‘Hey Apple, Put FM Chips In Phones ASAP,’ Says FCC

In the wake of Hurricane Maria, tension has formed between Apple and the FCC. With 3.5 million Puerto Rico residents in need of aid after the storm, it has been extremely frustrating for so many to have limited power accessibility and no cell phone reception. Crucial messages are being sent out on FM radio stations, but recent iPhone models — like the iPhone 7 and iPhone 8 — do not have FM chips built in.

FCC chairman Ahit Pai has called for Apple to enable FM radio chips in all of the devices, citing safety reasons. “The company downplayed the need for FM radio broadcasts in times of emergency, and said its iPhone 7 and iPhone 8 devices have neither the chips nor the antennas necessary to allow FM radio reception in the first place,” said a statement.

Also in the FCC’s statement, they have made it clear that it is far easier to get messages across to a wide spectrum of people after natural disasters with FM.

Apple hasn’t included FM chips in any phone since the iPhone 6. Here is how Apple responded to the FCC:

“Apple cares deeply about the safety of our users, especially during times of crisis and that’s why we have engineered modern safety solutions into our products. Users can dial emergency services and access Medical ID card information directly from the Lock Screen, and we enable government emergency notifications, ranging from Weather Advisories to AMBER alerts. iPhone 7 and iPhone 8 models do not have FM radio chips in them nor do they have antennas designed to support FM signals, so it is not possible to enable FM reception in these products.”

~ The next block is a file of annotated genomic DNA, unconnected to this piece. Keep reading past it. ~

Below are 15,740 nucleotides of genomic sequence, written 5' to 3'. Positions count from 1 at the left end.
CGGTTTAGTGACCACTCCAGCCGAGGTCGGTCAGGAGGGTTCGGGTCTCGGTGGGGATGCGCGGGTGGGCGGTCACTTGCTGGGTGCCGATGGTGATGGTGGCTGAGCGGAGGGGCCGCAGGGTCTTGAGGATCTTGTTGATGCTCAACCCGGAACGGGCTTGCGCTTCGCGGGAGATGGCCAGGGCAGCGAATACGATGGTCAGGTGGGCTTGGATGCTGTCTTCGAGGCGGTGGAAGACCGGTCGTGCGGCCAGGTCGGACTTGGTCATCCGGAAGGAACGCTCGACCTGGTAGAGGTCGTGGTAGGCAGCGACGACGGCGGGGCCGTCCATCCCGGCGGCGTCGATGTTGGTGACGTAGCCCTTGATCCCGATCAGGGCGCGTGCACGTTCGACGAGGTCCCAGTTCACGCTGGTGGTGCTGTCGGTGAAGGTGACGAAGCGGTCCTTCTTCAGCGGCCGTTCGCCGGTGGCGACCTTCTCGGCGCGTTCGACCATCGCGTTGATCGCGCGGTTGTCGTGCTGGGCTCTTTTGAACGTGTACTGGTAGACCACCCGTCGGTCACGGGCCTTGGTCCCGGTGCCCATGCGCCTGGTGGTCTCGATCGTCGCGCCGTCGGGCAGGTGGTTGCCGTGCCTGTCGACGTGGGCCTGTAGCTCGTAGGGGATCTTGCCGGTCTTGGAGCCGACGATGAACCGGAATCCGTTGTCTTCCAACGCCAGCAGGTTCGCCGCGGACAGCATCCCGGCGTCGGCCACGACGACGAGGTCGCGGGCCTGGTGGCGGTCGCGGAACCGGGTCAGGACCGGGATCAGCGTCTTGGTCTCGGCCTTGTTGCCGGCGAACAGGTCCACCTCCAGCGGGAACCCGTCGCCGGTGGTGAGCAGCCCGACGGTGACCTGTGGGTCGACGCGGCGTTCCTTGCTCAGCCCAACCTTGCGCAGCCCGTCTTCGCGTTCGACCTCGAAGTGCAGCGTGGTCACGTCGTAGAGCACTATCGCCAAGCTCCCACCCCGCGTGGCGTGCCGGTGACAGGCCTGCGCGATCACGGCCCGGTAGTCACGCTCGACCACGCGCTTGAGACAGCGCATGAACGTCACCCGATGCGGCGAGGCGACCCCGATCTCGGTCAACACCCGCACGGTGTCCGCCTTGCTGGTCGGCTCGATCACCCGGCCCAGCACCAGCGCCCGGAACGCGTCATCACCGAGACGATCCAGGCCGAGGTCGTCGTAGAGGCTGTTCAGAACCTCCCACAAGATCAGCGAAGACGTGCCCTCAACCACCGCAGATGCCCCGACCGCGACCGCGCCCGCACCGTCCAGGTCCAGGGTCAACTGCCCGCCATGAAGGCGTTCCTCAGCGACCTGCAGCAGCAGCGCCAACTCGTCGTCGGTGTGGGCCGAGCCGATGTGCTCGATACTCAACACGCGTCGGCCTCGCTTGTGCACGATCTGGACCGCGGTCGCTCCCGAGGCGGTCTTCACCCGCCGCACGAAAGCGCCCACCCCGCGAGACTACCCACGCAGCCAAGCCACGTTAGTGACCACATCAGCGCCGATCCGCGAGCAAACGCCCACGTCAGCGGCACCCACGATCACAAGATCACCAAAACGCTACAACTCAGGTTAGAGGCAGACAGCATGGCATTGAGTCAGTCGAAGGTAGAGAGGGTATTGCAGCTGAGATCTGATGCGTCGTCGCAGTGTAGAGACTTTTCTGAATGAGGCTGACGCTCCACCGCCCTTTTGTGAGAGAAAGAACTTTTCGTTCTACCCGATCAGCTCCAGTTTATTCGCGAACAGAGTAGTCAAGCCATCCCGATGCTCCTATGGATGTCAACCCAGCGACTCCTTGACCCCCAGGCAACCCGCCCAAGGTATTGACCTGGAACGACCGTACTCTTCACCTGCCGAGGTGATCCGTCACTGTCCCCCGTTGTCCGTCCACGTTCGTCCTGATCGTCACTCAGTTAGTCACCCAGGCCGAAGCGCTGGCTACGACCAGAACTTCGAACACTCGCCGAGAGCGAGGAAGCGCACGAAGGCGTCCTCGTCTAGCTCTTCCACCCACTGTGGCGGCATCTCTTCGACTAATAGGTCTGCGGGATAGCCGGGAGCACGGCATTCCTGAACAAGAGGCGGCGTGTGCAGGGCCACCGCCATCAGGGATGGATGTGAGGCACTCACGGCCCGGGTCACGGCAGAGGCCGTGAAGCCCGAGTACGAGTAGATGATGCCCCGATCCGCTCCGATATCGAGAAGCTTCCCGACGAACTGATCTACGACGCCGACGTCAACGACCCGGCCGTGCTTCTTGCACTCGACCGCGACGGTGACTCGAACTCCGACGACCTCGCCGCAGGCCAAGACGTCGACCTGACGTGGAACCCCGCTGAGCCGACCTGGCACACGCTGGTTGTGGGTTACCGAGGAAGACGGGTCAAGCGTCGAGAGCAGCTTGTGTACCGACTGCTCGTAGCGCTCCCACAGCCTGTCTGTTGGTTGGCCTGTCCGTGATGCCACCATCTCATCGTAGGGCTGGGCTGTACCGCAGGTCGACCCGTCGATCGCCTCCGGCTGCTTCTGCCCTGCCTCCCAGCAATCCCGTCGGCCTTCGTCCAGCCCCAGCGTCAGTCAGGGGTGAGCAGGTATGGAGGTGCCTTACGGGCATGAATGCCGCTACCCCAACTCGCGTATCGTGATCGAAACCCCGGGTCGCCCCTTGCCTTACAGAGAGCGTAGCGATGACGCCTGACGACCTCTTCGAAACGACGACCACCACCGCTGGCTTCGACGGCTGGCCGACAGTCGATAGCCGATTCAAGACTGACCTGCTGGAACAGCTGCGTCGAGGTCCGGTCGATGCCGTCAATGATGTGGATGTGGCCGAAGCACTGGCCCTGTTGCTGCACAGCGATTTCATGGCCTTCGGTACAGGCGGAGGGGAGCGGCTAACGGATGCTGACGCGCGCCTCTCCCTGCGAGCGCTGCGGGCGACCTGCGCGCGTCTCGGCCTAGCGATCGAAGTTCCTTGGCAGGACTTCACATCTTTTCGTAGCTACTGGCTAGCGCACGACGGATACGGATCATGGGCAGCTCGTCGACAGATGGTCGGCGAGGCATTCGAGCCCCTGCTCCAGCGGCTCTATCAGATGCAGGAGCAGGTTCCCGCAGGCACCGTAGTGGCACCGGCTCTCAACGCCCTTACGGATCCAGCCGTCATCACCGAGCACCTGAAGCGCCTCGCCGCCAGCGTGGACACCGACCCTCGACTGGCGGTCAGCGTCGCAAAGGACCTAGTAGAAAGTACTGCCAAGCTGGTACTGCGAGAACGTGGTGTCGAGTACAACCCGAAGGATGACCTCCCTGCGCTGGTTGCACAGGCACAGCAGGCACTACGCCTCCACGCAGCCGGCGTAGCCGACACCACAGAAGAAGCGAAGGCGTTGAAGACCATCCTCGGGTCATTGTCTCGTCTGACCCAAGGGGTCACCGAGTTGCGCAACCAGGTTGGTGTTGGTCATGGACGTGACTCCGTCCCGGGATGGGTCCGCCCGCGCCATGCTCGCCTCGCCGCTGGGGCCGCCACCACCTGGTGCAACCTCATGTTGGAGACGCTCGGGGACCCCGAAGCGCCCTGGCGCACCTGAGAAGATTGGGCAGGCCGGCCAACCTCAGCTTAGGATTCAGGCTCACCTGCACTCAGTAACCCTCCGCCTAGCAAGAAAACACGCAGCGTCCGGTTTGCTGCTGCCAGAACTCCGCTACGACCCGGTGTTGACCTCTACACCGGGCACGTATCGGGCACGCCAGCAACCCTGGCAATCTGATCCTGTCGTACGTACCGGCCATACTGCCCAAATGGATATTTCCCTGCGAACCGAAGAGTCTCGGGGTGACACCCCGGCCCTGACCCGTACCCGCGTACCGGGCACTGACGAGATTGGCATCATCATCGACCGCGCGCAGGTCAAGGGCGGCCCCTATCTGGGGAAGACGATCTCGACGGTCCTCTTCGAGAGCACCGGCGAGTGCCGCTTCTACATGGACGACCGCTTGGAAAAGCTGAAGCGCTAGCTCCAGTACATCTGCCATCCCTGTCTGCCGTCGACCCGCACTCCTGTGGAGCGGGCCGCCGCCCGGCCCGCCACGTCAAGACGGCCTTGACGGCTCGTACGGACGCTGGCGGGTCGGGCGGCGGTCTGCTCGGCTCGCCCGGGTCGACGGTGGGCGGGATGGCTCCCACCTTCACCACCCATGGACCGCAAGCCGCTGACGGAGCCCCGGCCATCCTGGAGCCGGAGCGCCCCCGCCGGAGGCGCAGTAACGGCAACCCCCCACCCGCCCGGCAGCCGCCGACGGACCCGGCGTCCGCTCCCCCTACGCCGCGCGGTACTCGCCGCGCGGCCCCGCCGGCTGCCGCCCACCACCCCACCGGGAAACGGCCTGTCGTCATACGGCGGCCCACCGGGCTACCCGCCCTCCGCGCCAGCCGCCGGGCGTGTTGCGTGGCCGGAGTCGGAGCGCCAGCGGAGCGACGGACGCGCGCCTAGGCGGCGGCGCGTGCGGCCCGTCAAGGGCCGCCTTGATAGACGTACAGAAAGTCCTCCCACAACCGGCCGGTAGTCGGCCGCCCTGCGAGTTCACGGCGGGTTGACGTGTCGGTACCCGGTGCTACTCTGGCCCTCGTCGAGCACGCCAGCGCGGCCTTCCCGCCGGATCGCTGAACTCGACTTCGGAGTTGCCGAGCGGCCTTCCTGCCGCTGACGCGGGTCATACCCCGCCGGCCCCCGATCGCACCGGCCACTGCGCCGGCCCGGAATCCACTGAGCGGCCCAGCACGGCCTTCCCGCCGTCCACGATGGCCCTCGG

It’s not just Apple products

Most smartphones do have the ability to stream FM radio stations directly, thanks to chipmakers like Qualcomm and Intel. That being said, most mobile carriers have disabled that function.

Critics say that part of the reason Apple has gotten rid of the FM feature is so their paid streaming services like Apple Music do better. Other companies, like LG and Samsung, have recently started to sell more handsets with the FM tuner enabled, but Apple has remained behind.

“It is time for Apple to step up to the plate and put the safety of the American people first,” Pai said. “Do the right thing, Mr. Cook. Flip the switch. Lives depend on it.’”

What’s your take? Should Apple change their products for the FCC or not?

— Peter Amirata

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